Of course the other issue for me is that I get bored walking faster than I get bored cycling, not least because I live in the suburbs and two hours of walking (assuming starting and finishing at home) will only take me so far, but two hours on the bike will take me so much further. So instead of clipping the edges of one of our local parks I can do complete laps of it, for example.
__________________
"For a list of ways technology has failed to improve quality of life, press three"
contango is offline  
Old 02-27-12, 07:10 PM
  #28  
Junior Member
 
HumanPowerOzmo's Avatar
 
Join Date: May 2011
Posts: 6

Bikes: Specialized Allez Sport, Motobecane Grand Jubilee, Jamas Dakota Comp, Trek "comfort" bike

Mentioned: 0 Post(s)
Tagged: 0 Thread(s)
Quoted: 0 Post(s)
Likes: 0
Liked 0 Times in 0 Posts
6'2" 48 yrs old. I started biking again at 420 lbs, I am now at 320lbs a year later. Someone here said not to go with Specialized brand bikes, well... I bought a 2010 Specialized Allez Sport (new) for $800, put 2,000 + miles on it. I worried about the durability too. I only had to replace 2 spokes ( recently - after 2,000 miles) and I wore down the back tire at about 1,800 miles. the rims only had to be "trued" 2 maybe 3 times. needless to say, this road bike has held up very well ! ( i put the clipless pedals on it from the very beginning too - but don't bother with that yet, they're better than regular pedals but not necessary) my 100 lb loss was 1) eating a lot less & better , count your calories ( got a smart phone ? use the " Lose it" app ( no crazy diet, just simply eat better for now, details can come later) 3) biking as much as possible - preferably at least 30 mins or more at a time at a "good pace" 3) and I highly recommend spin classes. they are tough at first, but don't kill yourself to try to keep up with all the lighter people but do your best and you will get much better faster than you think. wear a heart monitor for all of your riding !!!. get out there and have fun !! Smile at what you will feel and look like one year from now ! you will hit plateaus and not ride for a while here and there but don't give up ! I still have 100lbs to go and I smile knowing my bike and positive frame of mind ( finally) will get me there. ride baby, RIDE !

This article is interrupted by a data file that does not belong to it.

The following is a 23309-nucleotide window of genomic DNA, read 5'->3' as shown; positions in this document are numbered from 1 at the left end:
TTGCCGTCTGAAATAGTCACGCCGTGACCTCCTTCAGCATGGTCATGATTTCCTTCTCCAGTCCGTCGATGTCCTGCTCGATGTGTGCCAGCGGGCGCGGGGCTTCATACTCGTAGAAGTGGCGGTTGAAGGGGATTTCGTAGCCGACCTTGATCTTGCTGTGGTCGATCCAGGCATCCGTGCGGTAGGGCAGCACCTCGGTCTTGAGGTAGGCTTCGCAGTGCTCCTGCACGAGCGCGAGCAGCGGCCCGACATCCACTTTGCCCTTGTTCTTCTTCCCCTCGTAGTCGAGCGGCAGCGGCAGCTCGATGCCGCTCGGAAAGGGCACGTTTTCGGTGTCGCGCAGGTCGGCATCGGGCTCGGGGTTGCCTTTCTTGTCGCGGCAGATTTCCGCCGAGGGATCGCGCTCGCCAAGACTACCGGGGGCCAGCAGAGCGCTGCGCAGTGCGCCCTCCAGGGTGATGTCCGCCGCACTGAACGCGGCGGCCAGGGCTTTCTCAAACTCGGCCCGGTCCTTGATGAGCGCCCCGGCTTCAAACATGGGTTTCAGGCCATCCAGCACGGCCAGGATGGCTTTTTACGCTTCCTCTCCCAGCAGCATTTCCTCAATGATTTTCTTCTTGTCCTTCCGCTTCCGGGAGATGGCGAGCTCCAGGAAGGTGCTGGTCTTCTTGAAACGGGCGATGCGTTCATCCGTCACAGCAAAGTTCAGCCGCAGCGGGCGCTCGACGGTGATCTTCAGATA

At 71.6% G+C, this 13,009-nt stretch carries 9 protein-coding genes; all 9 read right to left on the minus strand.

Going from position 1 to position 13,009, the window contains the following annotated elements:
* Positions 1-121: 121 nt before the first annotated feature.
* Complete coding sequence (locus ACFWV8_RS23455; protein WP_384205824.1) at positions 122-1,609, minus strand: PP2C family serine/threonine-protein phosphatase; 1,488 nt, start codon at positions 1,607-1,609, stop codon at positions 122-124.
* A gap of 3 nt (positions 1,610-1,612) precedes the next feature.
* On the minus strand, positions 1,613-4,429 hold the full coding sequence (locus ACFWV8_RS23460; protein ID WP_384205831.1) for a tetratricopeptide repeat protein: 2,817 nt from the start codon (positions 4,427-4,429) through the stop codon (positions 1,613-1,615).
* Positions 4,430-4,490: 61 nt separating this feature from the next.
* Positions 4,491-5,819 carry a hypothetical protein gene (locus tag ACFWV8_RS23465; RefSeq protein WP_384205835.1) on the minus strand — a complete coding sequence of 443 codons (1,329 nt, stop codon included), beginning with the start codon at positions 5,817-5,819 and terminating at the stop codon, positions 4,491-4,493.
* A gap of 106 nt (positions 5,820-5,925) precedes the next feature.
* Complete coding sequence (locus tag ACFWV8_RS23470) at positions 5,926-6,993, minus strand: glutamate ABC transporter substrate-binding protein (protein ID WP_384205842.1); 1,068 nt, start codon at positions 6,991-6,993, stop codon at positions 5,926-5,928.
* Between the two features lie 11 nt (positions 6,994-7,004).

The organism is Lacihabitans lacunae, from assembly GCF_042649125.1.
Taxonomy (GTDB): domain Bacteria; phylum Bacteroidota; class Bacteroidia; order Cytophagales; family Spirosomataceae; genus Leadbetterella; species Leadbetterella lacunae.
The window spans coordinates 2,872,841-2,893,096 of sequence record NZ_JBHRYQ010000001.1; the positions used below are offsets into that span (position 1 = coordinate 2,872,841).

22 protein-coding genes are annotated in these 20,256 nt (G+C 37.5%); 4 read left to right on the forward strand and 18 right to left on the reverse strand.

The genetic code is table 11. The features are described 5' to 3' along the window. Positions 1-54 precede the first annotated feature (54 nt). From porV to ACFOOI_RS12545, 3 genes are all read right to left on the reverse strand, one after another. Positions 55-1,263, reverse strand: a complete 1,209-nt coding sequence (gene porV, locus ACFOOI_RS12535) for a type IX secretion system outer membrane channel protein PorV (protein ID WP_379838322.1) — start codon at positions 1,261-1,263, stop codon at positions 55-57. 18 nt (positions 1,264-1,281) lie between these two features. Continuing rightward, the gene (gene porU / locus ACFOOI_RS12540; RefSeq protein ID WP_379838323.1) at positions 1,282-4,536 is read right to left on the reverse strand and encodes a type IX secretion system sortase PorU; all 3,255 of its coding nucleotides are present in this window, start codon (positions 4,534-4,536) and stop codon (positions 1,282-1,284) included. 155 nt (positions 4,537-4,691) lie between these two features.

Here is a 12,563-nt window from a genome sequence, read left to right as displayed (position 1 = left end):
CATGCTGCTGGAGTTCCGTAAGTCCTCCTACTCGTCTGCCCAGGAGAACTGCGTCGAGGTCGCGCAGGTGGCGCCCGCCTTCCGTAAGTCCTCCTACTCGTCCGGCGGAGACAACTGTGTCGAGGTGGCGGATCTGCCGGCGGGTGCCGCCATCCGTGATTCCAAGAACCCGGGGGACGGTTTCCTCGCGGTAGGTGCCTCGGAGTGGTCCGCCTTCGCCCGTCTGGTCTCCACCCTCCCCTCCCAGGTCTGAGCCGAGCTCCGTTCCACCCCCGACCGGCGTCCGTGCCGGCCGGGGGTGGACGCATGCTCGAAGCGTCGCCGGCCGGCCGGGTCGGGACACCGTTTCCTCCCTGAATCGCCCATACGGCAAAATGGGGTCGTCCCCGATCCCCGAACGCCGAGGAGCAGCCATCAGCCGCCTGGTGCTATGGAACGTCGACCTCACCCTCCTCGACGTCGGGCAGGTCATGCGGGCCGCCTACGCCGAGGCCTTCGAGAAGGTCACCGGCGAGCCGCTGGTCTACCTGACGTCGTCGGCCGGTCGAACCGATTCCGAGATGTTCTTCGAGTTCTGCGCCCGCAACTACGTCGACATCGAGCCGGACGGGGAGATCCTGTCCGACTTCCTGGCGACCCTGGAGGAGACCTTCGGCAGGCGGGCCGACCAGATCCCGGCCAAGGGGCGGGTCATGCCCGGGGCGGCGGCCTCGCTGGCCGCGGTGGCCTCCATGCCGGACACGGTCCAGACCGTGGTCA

HumanPowerOzmo is offline  
Old 02-28-12, 06:59 PM
  #29  
Junior Member
Thread Starter
 
Join Date: Feb 2012
Location: North Carolina
Posts: 7
Mentioned: 0 Post(s)
Tagged: 0 Thread(s)
Quoted: 0 Post(s)
Likes: 0
Liked 0 Times in 0 Posts
Well I purchased a bike yesterday. Didn't have much luck with all the local classifieds over the weekend so I just went ahead and ordered this in a 22.5. https://www.bikesdirect.com/products/...ht_new_xii.htm A friend of mine who rides helped me pick it out. I'll be out of town from tomorrow through Sunday. At least this way I will have something by next week.
Next step will be getting a set of rims made for it. Can an LBS handle this? If anybody has a recommendation on where to get them from, I would appreciate it.
DLine is offline  
Old 02-28-12, 09:37 PM
  #30